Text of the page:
On May 8, 2022 from 13.30 to 16.30, a group of Retracing Connections researchers will present their individual and group research to Stockholmers Medelhavsmuseet in Swedish, Danish and English. 

Some stories seem to be particularly suitable for being translated and adapted. They are distributed over large parts of the world in different versions. How do such translations and adaptations work? The Medelhavsmuseets vänner organized a discussion about current research on the winding paths of storytelling, on Byzantine stories in different languages.

Find more information and tickets here.

Kosovo and the UN, national interests and ethnic conflicts – an evening of political and personal reflections with a point of departure in the book by Karin Rudebeck, Kosovo och FN – Ögonblicksbilder från en dagbok (2020).
A conversation in Swedish among the author Karin Rudebeck and political journalist Bitte Hammargren, moderated by Retracing Connections’ Ingela Nilsson, about the sadly current issues of nationalism, ethnic identity, cultural heritage and personal responsibility.
At the Medelhavsmuseet, Stockholm, 26 April, 18.00, organized by Svenska Istanbulinstitutets vänförening in collaboration with publisher Appell förlag and Retracing Connections.  

Find more information and tickets here.

Aske Damtoft Poulsen, Matthew Kinloch and Ingela Nilsson are organizing a workshop aimed to bring together PhD students and early career scholars who work with issues of narrative and narratology in pre-modern historiography. The workshop will be held at the Swedish Research Institute in Istanbul, 3-4 November 2022. Please send an abstract (max 500 words) and CV to Matthew Kinloch or Aske Damtoft Poulsen by 30th April 2022.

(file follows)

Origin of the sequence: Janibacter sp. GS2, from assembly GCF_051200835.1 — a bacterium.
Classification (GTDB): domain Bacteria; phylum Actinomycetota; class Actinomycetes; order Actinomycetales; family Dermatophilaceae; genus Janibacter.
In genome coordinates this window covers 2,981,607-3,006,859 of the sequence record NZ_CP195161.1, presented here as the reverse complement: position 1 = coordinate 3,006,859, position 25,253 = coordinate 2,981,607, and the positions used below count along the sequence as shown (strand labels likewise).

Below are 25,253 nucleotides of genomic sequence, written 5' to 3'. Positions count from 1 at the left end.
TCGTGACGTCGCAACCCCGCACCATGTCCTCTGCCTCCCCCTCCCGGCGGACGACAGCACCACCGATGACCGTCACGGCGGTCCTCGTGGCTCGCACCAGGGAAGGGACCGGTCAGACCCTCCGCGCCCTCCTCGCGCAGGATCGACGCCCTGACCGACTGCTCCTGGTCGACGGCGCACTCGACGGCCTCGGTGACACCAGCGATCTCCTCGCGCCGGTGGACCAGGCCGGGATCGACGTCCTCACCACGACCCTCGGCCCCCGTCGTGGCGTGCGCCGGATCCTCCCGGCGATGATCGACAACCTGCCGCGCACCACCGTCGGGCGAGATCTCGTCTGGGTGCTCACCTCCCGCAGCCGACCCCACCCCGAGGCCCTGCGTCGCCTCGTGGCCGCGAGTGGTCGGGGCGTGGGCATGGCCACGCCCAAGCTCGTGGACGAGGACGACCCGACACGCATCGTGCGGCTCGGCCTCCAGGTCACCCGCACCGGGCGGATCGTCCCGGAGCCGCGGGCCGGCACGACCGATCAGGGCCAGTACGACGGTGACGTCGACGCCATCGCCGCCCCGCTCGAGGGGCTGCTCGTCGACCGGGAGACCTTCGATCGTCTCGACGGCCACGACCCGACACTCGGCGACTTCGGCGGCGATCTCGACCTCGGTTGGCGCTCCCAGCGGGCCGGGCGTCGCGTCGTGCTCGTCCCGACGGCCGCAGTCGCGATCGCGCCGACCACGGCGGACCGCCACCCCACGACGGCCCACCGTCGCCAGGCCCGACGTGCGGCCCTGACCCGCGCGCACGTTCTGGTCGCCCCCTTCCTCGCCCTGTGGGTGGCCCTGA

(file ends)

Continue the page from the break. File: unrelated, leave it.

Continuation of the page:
More information below.

Join us for a lecture by Christian Høgel (Odense / Uppsala) on
Wednesday 23 March, at 16:15, in Humanistiska teatern, Engelska parken, Uppsala,
organized by Greek and Byzantine Studies and the Retracing Connections research programme.

The early Greek translation (before 870 CE) of the Qur’an is known to us through 82 quotations in a treatise written by Niketas Byzantios in Constantinople (around 870 CE). Niketas quoted the Qur’an in Greek, sometimes extensive passages, in order to support his polemical arguments that included a variety of more or less true views of early Islam. The nature of his treatise, in addition to problems of text transmission, led many scholars to disregard the quotations and to see the translation as incompetent. But the translation is in fact produced by a person (not Niketas) who knew both Arabic and Greek very well, and who was even acquainted with some early Muslim discussions of how to interpret the Qur’an. We do not know who this person was or where he/she worked, but we can follow some of the working procedures, get an idea of the choices made and insight into an early reader of the Qur’an, who should be included as an early witness for the interpretation of the text. The translation also testifies to the importance of making the Qur’an available to Greek readers at an early stage and in general to cultural exchanges between Arabic and Greek in the centuries of wars and conflicts. And as a word-by-word translation it clearly reflects a need to get close to the Arabic original, both in terms of words and meaning.

The lecture will discuss several examples; no knowledge of Arabic or Greek is needed in order to follow!

For questions, please contact Ingela Nilsson.